Sunday, September 22, 2013

1964 Tokyo Olympics - Bob Hayes

One of the outstanding athletes of the Tokyo Olympics of 1964 was Robert Lee Hayes – nicknamed with considerable justification as “Bob the Bullet” because of his amazing feats as a sprinter.

Hayes was a strong and muscular man – around 1.8 m in height (5’11”) and tipping the scales at 84 kg (185 lb), with a bullocking running action that relied on sheer power rather than a classical style. But because of his great strength he was able to light up the track and accelerate away from the opposition in a stunning burst of speed. He was not a Formula 1 runner such as we saw later with the great Carl Lewis. Rather he was a V8 dragster, and the power plant he developed turned out to be one of the greatest in the history of track and field.

Bob "the Bullet" Hayes at speed. He relied on his great strength to generate record breaking times. (Image form Wikipedia Commons) 

Born in 1942, he hit the peak of his powers as an athlete just in time for the Olympic Games in Tokyo in 1964 where he became officially the worlds fastest human after winning the 100 metres in a world record time of 10.06 seconds. This was an amazing time taking into account the fact he was running on a cinder track (much slower than the modern synthetic surface) that had been chopped up by a previous race and also wearing borrowed shoes.

Footage of his fantastic run can be seen at

He really hit the world headlines with that win but a few events later, the men’s 4x100 metre relay, saw him cement his name into Olympic legend with one of the great runs of modern history.

The Tokyo Olympic Stadium in 1964 - scene of Bob Hayes' triumph. (Image form Wikipedia Commons)

Hayes was running the last leg for the United States and received the baton in a terrible position – some 4 to 5 metres behind the field. With only about 100 metres to run this would normally be a hopeless situation, but Hayes was not normal, even by Olympic standards.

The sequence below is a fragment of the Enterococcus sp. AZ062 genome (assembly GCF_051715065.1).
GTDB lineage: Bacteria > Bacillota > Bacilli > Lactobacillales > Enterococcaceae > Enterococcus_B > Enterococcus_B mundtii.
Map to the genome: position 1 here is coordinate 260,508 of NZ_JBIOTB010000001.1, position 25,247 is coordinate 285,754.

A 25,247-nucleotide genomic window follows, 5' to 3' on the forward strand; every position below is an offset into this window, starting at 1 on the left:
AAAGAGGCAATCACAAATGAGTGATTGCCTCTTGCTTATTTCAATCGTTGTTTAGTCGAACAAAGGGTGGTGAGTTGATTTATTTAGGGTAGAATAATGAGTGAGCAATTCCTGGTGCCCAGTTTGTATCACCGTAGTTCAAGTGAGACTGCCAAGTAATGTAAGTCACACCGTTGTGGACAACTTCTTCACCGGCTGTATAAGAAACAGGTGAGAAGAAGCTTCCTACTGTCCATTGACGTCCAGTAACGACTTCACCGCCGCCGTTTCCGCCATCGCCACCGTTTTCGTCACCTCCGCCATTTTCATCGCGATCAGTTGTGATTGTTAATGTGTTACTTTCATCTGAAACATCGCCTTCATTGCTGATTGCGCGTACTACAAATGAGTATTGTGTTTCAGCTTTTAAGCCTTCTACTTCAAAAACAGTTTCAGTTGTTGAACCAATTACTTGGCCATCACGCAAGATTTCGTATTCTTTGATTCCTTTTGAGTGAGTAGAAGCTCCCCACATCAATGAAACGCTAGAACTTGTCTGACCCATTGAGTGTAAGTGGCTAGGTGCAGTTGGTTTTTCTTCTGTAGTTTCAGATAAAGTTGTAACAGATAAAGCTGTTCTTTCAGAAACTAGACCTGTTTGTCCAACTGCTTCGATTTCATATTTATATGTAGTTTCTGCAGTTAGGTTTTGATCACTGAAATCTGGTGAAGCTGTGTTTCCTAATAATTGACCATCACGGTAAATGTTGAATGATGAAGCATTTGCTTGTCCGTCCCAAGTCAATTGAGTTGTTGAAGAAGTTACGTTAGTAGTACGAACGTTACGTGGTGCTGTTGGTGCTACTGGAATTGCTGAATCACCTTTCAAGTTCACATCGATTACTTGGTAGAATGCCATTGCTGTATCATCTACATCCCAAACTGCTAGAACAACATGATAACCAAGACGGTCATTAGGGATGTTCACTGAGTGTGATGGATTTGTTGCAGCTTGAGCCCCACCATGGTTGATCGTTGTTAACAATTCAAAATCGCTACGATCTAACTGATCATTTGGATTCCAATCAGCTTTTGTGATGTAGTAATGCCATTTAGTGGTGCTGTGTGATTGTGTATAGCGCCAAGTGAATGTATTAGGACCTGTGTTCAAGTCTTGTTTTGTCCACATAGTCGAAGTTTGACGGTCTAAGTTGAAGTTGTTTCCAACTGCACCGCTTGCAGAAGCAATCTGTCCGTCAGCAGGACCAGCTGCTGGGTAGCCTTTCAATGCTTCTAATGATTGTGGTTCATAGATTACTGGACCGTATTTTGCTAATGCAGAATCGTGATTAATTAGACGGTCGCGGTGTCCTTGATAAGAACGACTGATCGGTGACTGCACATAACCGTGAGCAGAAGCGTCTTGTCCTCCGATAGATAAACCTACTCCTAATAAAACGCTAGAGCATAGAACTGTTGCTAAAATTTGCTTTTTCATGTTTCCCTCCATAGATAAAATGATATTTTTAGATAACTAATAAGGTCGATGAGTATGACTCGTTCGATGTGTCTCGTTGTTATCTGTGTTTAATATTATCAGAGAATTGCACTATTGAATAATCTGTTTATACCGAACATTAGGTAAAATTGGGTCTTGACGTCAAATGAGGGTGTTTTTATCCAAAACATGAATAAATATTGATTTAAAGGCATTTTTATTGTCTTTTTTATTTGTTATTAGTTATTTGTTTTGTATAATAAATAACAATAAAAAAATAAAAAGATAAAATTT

He was a slow starter off the blocks because he had a lot of machinery to move and it took a few paces to find his rhythm and balance. The running start of the relay suited him far better.

He blasted into action and hit top gear almost immediately and in the words of one press account “ exploded down the track in an eruption of speed never witnessed before or since”. He rocketed past the field in a little over 50 metres and was accelerating away from his nearest rival when he hit the tape in a new world record time of 39.0 seconds. It was an awesome display of power running that has never been duplicated in any Olympic games since.

A lot of conjecture has followed down the years about how good Hayes really was. It seems to be the consensus amongst experts that had he run on synthetic tracks with modern shoes and with electronic timing he would be right up there with the very best of today.

After he retired from athletics Bob Hayes joined the Dallas Cowboys as a wide receiver where his unstoppable speed forced opposition teams to change their entire defensive pattern. He became one of the all time great professional footballers and was inducted into the Hall of Fame in 2009. He is the only man to win both an Olympic Gold medal and a Super Bowl Ring.

Robert Lee Hayes passed away in 2002, following a bout of prostate cancer. He left behind a legacy that will never be forgotten in the world of sports.